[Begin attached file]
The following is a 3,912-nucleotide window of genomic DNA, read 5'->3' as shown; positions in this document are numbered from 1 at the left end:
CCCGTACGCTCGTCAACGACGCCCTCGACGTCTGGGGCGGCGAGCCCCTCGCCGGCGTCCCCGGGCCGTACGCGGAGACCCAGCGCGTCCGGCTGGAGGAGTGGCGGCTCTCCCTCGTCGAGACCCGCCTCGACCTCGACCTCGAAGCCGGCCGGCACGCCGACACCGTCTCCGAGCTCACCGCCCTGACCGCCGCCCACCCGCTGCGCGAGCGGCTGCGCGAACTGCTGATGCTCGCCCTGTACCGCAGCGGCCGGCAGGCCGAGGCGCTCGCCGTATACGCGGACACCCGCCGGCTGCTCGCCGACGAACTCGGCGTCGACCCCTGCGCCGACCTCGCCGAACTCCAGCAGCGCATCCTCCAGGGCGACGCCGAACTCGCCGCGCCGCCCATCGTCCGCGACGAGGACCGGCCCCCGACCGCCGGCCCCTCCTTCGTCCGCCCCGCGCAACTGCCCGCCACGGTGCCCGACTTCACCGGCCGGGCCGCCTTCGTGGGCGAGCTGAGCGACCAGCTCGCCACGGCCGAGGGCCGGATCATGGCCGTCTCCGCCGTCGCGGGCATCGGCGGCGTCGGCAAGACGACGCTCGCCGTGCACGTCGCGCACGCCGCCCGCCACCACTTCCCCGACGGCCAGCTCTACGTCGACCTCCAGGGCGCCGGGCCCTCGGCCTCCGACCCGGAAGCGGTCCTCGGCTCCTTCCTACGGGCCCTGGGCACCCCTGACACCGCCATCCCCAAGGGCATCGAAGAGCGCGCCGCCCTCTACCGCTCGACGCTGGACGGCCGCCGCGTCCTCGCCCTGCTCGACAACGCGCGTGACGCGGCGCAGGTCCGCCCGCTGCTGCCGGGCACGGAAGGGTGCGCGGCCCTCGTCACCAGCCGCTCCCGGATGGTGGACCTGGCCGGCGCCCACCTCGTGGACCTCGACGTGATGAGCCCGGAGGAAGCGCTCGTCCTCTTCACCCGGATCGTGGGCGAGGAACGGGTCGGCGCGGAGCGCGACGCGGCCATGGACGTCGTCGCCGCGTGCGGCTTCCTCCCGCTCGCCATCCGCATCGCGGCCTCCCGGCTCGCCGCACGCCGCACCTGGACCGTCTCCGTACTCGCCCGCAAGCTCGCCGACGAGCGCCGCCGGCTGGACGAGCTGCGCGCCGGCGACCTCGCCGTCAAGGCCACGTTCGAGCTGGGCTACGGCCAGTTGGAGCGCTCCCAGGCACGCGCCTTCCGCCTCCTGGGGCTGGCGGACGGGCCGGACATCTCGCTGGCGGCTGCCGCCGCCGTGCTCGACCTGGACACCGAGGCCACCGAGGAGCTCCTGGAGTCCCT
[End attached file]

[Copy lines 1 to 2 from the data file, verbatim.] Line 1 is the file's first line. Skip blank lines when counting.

The following is a 3,912-nucleotide window of genomic DNA, read 5'->3' as shown; positions in this document are numbered from 1 at the left end:
CCCGTACGCTCGTCAACGACGCCCTCGACGTCTGGGGCGGCGAGCCCCTCGCCGGCGTCCCCGGGCCGTACGCGGAGACCCAGCGCGTCCGGCTGGAGGAGTGGCGGCTCTCCCTCGTCGAGACCCGCCTCGACCTCGACCTCGAAGCCGGCCGGCACGCCGACACCGTCTCCGAGCTCACCGCCCTGACCGCCGCCCACCCGCTGCGCGAGCGGCTGCGCGAACTGCTGATGCTCGCCCTGTACCGCAGCGGCCGGCAGGCCGAGGCGCTCGCCGTATACGCGGACACCCGCCGGCTGCTCGCCGACGAACTCGGCGTCGACCCCTGCGCCGACCTCGCCGAACTCCAGCAGCGCATCCTCCAGGGCGACGCCGAACTCGCCGCGCCGCCCATCGTCCGCGACGAGGACCGGCCCCCGACCGCCGGCCCCTCCTTCGTCCGCCCCGCGCAACTGCCCGCCACGGTGCCCGACTTCACCGGCCGGGCCGCCTTCGTGGGCGAGCTGAGCGACCAGCTCGCCACGGCCGAGGGCCGGATCATGGCCGTCTCCGCCGTCGCGGGCATCGGCGGCGTCGGCAAGACGACGCTCGCCGTGCACGTCGCGCACGCCGCCCGCCACCACTTCCCCGACGGCCAGCTCTACGTCGACCTCCAGGGCGCCGGGCCCTCGGCCTCCGACCCGGAAGCGGTCCTCGGCTCCTTCCTACGGGCCCTGGGCACCCCTGACACCGCCATCCCCAAGGGCATCGAAGAGCGCGCCGCCCTCTACCGCTCGACGCTGGACGGCCGCCGCGTCCTCGCCCTGCTCGACAACGCGCGTGACGCGGCGCAGGTCCGCCCGCTGCTGCCGGGCACGGAAGGGTGCGCGGCCCTCGTCACCAGCCGCTCCCGGATGGTGGACCTGGCCGGCGCCCACCTCGTGGACCTCGACGTGATGAGCCCGGAGGAAGCGCTCGTCCTCTTCACCCGGATCGTGGGCGAGGAACGGGTCGGCGCGGAGCGCGACGCGGCCATGGACGTCGTCGCCGCGTGCGGCTTCCTCCCGCTCGCCATCCGCATCGCGGCCTCCCGGCTCGCCGCACGCCGCACCTGGACCGTCTCCGTACTCGCCCGCAAGCTCGCCGACGAGCGCCGCCGGCTGGACGAGCTGCGCGCCGGCGACCTCGCCGTCAAGGCCACGTTCGAGCTGGGCTACGGCCAGTTGGAGCGCTCCCAGGCACGCGCCTTCCGCCTCCTGGGGCTGGCGGACGGGCCGGACATCTCGCTGGCGGCTGCCGCCGCCGTGCTCGACCTGGACACCGAGGCCACCGAGGAGCTCCTGGAGTCCCT